In the footsteps of another Marine, involved with the CIA, and while on a mission in the Soviet Union met his (second) wife …
(Washington Post) Oct. 11, 1998 – UNSCOM was a product of the uneven conclusion of the Gulf War, which left the Iraqi regime defeated but still in power. The war also shaped Ritter’s eventual role.
Ritter spent the conflict fixed on Iraq’s special weapons as an intelligence analyst for the U.S. Central Command, responsible for watching Scud missiles. Like everything Ritter does, he took it personally. As a lowly captain, his stubborn intensity led him into career-endangering disputes with the allies’ commander in chief, Gen. H. Norman Schwarzkopf. These foreshadowed later battles in UNSCOM with the French armed services chief, a senior British defense official, the director of the CIA’s Near East operations and National Security Adviser Samuel R. “Sandy” Berger.
Ritter “was a man who had not always toed the line,” Ekeus said with a smile in the wood-toned office where he now holds court as Sweden’s ambassador to Washington. When Ekeus first began recruiting for UNSCOM, he heard about a young Marine who stuck to wartime judgments “that I don’t think were popular at the time. I knew he was a man of his own opinions. I liked that. We wanted to have strong personalities, but the very best talent.”
Ritter had been on his way out of the Marines when war came. He resigned in 1990 to try to save a troubled first marriage to the former Heidi Evans, politely rebuffing a phone call to reconsider from the commandant, Gen. Alfred Gray. But Ritter changed his mind when President Bush began dispatching troops. “I can’t leave the Marine Corps when my country’s getting ready to go to war,” Ritter said. “That’s a dishonorable thing to do.”
Alarms rang immediately for Ritter, who was bomb damage assessment officer in Centcom’s J-2, or intelligence directorate. He told his colleagues — in Centcom and at the Defense Intelligence Agency — that the targets looked like fuel trucks. Frantic work ensued among analysts at the CIA and the Joint Imagery Production Center. Before long, Rear Adm. Mike McConnell walked into Gen. Colin Powell’s Pentagon office and told the chairman of the Joint Chiefs of Staff he had a problem.
“We don’t think those were Scuds,” McConnell said, according to Powell’s memoirs. When Powell asked his source, McConnell replied, “A captain, an analyst, on Schwarzkopf’s staff.”
The following morning, when he prepared the daily bomb damage report for Schwarzkopf, Ritter refused to mark the Scuds as “confirmed kills.” According to Brig. Gen. John A. Leide, Centcom’s intelligence chief, Schwarzkopf “didn’t want to hear” he had made a mistake. Three members of the intelligence staff said in interviews that Schwarzkopf sent word down the chain he wanted Ritter to rewrite his report.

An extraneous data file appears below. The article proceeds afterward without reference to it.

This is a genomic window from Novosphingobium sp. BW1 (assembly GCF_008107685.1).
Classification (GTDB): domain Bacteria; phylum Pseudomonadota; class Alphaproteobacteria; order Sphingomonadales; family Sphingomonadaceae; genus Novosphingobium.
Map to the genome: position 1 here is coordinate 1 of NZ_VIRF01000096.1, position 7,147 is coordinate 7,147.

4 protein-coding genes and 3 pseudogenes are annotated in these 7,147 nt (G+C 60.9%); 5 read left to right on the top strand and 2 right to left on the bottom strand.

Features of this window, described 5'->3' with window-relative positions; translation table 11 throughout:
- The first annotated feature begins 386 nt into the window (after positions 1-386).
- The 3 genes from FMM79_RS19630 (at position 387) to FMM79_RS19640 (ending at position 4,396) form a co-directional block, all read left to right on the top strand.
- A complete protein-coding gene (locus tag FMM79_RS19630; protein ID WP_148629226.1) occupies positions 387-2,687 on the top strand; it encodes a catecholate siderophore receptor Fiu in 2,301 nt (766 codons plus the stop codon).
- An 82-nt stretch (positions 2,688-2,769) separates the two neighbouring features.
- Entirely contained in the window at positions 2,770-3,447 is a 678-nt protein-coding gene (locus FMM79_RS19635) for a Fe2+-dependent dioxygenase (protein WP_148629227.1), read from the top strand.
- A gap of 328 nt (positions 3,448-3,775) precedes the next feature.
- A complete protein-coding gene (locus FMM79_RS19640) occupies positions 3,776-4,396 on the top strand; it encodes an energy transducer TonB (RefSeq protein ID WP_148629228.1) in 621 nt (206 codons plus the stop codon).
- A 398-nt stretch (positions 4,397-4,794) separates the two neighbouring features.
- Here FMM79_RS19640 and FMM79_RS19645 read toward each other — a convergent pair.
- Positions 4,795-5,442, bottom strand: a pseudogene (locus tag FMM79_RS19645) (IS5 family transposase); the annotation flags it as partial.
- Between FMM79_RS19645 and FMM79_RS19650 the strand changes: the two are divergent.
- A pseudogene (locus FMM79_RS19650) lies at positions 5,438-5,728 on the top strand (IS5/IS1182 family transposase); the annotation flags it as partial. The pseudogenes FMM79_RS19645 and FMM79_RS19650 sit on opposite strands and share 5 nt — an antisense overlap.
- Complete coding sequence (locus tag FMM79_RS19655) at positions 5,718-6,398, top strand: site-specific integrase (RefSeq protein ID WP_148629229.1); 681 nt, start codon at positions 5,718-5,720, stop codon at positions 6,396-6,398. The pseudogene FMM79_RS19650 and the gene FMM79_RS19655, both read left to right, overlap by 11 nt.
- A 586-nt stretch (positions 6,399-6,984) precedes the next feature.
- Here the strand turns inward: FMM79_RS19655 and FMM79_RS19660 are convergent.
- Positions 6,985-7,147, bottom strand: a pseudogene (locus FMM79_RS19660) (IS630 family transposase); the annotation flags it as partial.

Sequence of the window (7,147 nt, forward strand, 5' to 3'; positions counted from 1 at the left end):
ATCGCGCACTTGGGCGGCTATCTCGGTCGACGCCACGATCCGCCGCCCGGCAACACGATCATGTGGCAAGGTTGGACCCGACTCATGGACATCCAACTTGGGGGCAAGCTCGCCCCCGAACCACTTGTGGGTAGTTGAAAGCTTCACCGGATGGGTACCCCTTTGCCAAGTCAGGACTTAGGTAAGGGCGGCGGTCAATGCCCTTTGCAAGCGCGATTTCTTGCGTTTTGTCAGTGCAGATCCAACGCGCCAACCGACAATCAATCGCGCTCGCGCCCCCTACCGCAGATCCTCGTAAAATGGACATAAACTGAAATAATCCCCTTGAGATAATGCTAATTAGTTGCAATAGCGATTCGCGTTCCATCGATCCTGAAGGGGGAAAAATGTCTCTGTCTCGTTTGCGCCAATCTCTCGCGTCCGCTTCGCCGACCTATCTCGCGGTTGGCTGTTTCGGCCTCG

“I said, ‘I’m BDA [bomb damage assessment] officer, and there is no criteria that says if the commanding officer says it’s so, it’s so,’ ” Ritter recalled. “They took it back, and Schwarzkopf blew up and they came back again and said, ‘You have to change it.’ I said I couldn’t do that.”
Ritter, meanwhile, had written a memorandum arguing that the allies were consistently striking decoys and not real Scuds. Even Delta Force commandos, running risky but, they thought, productive Scud hunts behind Iraqi lines, were blowing up the wrong targets, he wrote. Postwar analysis proved he was right.
Ekeus’s decision meant UNSCOM was to play at a game of spy versus spy — inspector versus spy, in legal terms — that is normally the province of governments.
Ritter became the main figure in this risky enterprise, which he would call by a code name, “Shake the Tree.” Its conception reflected his own outsized personality, skills and values. His own long journey into Iraq, which began before UNSCOM even existed and deepened as he rose from a junior UNSCOM hire to chief of its anti-concealment team, therefore became deeply entwined with the commission’s.
Ritter brought skills to the job he had refined as a Marine “0202,” an intelligence officer. Born in Gainesville, Fla., and schooled in Turkey and Germany during his father’s Air Force career, he had helped police one of the last Cold War pacts as a 27-year-old lieutenant assigned to monitor intermediate-range nuclear forces in the former Soviet Union. According to Marine Corps records, Ritter received a classified commendation from the Central Intelligence Agency for his work in Votkinsk, the kind of letter that is presented to a young officer for perusal and returned to a vault at Langley.
Largely on the strength of that experience, government sources said, the CIA twice recruited him for employment, in 1991 and 1996. The agency rebuffed him in the end each time when questions arose about his marriage to a former Soviet interpreter.
Yet a Marine who once had and then lost the highest U.S. security clearances became entangled, at UNSCOM, in some of the more sensitive work of the U.S. intelligence community.
The Clinton administration saw itself as fighting valiantly, and with skill, to stave off UNSCOM’s defeat. Ritter, disillusioned, read acquiescence in Washington’s policy choices. His angry departure from the job made him a celebrity, wooed by congressional Republicans and talk show hosts and a speaker’s bureau now trying to market his public appearances.
To others, his behavior harmed his reputation and his cause. Stung by criticism she thought unjust, Secretary of State Madeleine K. Albright charged that Ritter “doesn’t have a clue” about the broader horizons of American policy, and she speculated privately that he must be planning to run for office, like Oliver North. His former boss, Richard Butler, accused him of unspecified errors of fact and of breaking the law by revealing confidential UNSCOM data.
See BooMan’s fp story – Ritter Really is a Perv
"But I will not let myself be reduced to silence."